Faolan left us recently.
Fifteen years is a nice run for a dog that size. Arthritis made climbing stairs a real chore for him, and took a lot of the joy out of the things he liked to do. But even up to the day before he passed, he made the climb to soak up some spring sun in the backyard. He would still eagerly greet you at the door, tail wagging vigorously. And would eagerly devour roasted butternut squash with the manic intensity of a four year old eating ice cream.
For the last month or so, he would sit and make eye contact with me for minutes at a time. He would just gaze into my eyes as if that I-You relation was the only thing that mattered. Like many dogs, he did that throughout his life, but it took on a different quality toward the end. I try not to get too anthropomorphic about it, but it’s hard to look at it strictly as an uptick in oxytocin levels. There is a spiritual connection in those meetings.
The night before he died he did not eat. It was clear the next morning that he was going soon. We told him how much we loved him and that whenever it was time to go, he did not have to stay around for the pack. When we returned from work, he was still alive. He waited for us to say goodbye. We held him and ten minutes later he passed. You felt the spirit leave the body.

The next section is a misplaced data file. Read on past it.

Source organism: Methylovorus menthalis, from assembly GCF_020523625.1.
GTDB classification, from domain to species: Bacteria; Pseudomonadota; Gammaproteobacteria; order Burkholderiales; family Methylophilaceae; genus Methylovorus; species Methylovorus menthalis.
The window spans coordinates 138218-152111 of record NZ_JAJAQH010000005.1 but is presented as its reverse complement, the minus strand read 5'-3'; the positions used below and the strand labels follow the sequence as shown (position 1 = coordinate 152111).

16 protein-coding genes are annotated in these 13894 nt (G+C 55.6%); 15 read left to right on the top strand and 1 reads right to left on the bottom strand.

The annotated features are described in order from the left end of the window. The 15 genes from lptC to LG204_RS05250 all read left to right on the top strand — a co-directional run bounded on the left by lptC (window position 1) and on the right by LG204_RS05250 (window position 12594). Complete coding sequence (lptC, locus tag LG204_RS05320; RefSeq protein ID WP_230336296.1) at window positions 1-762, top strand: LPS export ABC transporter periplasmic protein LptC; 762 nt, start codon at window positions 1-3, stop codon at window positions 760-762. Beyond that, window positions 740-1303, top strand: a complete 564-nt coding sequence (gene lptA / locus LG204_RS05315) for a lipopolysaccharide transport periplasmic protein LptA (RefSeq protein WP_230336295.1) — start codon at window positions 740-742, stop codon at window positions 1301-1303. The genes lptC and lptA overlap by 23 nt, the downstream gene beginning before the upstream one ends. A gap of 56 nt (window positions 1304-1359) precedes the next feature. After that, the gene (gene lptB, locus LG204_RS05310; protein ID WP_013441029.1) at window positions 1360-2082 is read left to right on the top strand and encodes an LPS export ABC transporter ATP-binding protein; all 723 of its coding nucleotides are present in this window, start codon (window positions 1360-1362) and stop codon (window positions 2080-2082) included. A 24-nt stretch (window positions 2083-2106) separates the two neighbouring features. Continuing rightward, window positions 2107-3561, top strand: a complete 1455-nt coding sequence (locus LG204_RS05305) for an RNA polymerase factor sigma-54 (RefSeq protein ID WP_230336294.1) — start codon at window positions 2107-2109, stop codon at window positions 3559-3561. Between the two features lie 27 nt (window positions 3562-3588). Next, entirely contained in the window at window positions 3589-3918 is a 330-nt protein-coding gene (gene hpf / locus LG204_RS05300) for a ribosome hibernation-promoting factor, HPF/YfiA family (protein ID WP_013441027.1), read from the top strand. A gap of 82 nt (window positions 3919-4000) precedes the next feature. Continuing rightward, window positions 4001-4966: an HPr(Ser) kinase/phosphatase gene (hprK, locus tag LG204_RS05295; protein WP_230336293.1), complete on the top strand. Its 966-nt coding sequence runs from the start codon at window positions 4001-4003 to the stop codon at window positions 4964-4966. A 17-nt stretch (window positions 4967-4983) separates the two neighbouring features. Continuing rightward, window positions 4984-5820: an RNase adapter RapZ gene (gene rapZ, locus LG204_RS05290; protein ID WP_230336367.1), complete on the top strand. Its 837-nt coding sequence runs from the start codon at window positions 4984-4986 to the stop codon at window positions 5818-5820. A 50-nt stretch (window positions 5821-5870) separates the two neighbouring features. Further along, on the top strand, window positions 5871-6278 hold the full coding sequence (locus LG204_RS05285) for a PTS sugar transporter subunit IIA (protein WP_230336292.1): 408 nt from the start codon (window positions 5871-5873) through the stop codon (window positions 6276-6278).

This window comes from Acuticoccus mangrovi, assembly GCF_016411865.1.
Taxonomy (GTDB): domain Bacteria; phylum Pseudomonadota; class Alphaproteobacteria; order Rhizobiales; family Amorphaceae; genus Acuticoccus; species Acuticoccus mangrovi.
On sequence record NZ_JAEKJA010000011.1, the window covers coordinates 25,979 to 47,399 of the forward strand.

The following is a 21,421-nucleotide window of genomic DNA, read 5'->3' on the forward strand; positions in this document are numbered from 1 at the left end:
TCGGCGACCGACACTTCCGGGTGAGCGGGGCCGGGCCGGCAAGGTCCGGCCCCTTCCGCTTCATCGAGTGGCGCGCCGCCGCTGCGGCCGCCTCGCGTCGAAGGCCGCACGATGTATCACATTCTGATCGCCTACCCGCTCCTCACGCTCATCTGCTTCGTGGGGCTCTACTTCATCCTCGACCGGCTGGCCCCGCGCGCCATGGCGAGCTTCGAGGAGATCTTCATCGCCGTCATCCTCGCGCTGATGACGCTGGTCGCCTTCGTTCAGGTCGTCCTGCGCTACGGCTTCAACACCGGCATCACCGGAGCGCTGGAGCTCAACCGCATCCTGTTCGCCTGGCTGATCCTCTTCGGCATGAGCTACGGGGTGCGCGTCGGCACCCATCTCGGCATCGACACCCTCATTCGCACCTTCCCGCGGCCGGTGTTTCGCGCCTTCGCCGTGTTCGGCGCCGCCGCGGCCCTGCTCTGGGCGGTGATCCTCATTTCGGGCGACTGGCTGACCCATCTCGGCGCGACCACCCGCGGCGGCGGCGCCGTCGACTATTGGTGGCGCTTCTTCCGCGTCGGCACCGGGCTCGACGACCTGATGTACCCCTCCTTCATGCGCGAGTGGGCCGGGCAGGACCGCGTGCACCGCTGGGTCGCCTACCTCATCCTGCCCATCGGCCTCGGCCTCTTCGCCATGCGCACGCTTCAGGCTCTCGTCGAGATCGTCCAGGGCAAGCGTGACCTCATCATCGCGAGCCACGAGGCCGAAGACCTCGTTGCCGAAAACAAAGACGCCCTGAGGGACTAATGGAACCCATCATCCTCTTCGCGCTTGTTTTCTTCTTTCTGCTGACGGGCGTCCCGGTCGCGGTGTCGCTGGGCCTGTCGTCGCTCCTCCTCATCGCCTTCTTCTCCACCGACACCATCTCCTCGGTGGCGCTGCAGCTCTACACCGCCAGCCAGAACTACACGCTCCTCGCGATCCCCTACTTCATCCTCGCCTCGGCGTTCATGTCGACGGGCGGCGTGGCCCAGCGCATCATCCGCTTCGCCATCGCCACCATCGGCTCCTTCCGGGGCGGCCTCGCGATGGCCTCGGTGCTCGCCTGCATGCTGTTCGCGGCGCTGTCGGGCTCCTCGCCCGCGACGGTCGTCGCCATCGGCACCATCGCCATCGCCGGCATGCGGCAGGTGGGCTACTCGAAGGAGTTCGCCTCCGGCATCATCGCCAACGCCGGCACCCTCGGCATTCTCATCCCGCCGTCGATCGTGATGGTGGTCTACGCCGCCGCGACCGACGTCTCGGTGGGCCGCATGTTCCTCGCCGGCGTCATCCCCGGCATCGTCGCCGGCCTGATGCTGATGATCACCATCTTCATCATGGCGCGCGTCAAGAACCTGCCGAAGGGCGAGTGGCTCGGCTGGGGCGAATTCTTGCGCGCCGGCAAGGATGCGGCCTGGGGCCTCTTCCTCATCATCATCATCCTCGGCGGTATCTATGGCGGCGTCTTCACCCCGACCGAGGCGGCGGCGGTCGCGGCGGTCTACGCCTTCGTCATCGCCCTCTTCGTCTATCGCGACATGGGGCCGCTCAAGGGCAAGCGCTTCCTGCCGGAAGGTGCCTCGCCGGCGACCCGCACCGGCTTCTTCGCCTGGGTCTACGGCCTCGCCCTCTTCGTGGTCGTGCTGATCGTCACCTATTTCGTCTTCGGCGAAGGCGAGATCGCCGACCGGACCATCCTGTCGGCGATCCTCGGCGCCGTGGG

I got the sense that he consciously chose to exit in the love of his pack.
Some will say that it’s just “coincidence.” My personal experience says otherwise.
We had a German Shepherd/Lab, Seamus, that was hit by a car and dragged for thirty feet. Blood everywhere. I held him in the back of the pickup as Maria drove to the vet. I could feel him “die.” Then a minute later he miraculously started up again. I couldn’t believe it. The vet said he probably wouldn’t make it through the night, but gave him an IV and said he’d call in the morning.
Next morning, he was shocked that Seamus was not only still alive, but had no broken bones or internal damage. Big patches of skin were missing and he had dozens of stitches. He slept standing for months because it hurt to lie down. It was not his time to die.
Five years later, we went to Chicago for Maria’s mother’s funeral and were gone for a few days. Seamus stopped eating. When we returned he greeted us enthusiastically, then curled up on his favorite spot and passed away peacefully within the hour. He had said his goodbyes. It was time to go. It was a good day to die.
Each day I say, “It’s a good day to be alive.” I’m hoping that I can embrace the transition to the next phase as gracefully as these two wonderful canines did.